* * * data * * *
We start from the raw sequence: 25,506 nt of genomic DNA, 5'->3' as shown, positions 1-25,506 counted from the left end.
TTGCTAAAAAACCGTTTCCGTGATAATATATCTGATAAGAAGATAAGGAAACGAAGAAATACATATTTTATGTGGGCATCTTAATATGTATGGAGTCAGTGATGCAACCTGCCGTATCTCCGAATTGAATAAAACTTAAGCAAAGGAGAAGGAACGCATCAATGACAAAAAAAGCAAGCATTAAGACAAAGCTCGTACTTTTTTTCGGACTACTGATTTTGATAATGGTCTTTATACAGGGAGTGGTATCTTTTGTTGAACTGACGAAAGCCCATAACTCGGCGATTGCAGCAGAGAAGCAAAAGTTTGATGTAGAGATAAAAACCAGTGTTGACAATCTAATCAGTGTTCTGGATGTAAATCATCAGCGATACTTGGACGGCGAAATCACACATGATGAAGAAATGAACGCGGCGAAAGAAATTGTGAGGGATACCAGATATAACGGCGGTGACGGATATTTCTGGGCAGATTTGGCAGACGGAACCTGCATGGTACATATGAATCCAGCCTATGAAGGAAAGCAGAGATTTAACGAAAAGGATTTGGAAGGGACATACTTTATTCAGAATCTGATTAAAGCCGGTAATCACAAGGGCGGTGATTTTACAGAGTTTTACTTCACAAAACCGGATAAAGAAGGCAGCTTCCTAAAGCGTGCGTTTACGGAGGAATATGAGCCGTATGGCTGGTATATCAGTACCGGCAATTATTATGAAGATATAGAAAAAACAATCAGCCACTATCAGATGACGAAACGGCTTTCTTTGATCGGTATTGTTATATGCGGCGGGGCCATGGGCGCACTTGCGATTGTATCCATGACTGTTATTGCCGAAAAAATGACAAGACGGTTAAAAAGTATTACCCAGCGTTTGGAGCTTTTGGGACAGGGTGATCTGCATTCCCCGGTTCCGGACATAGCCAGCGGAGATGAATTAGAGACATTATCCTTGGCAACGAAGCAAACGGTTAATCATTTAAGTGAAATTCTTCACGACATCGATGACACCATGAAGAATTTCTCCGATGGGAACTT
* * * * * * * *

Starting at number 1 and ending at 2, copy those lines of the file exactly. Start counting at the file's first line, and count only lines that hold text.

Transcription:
We start from the raw sequence: 25,506 nt of genomic DNA, 5'->3' as shown, positions 1-25,506 counted from the left end.
TTGCTAAAAAACCGTTTCCGTGATAATATATCTGATAAGAAGATAAGGAAACGAAGAAATACATATTTTATGTGGGCATCTTAATATGTATGGAGTCAGTGATGCAACCTGCCGTATCTCCGAATTGAATAAAACTTAAGCAAAGGAGAAGGAACGCATCAATGACAAAAAAAGCAAGCATTAAGACAAAGCTCGTACTTTTTTTCGGACTACTGATTTTGATAATGGTCTTTATACAGGGAGTGGTATCTTTTGTTGAACTGACGAAAGCCCATAACTCGGCGATTGCAGCAGAGAAGCAAAAGTTTGATGTAGAGATAAAAACCAGTGTTGACAATCTAATCAGTGTTCTGGATGTAAATCATCAGCGATACTTGGACGGCGAAATCACACATGATGAAGAAATGAACGCGGCGAAAGAAATTGTGAGGGATACCAGATATAACGGCGGTGACGGATATTTCTGGGCAGATTTGGCAGACGGAACCTGCATGGTACATATGAATCCAGCCTATGAAGGAAAGCAGAGATTTAACGAAAAGGATTTGGAAGGGACATACTTTATTCAGAATCTGATTAAAGCCGGTAATCACAAGGGCGGTGATTTTACAGAGTTTTACTTCACAAAACCGGATAAAGAAGGCAGCTTCCTAAAGCGTGCGTTTACGGAGGAATATGAGCCGTATGGCTGGTATATCAGTACCGGCAATTATTATGAAGATATAGAAAAAACAATCAGCCACTATCAGATGACGAAACGGCTTTCTTTGATCGGTATTGTTATATGCGGCGGGGCCATGGGCGCACTTGCGATTGTATCCATGACTGTTATTGCCGAAAAAATGACAAGACGGTTAAAAAGTATTACCCAGCGTTTGGAGCTTTTGGGACAGGGTGATCTGCATTCCCCGGTTCCGGACATAGCCAGCGGAGATGAATTAGAGACATTATCCTTGGCAACGAAGCAAACGGTTAATCATTTAAGTGAAATTCTTCACGACATCGATGACACCATGAAGAATTTCTCCGATGGGAACTT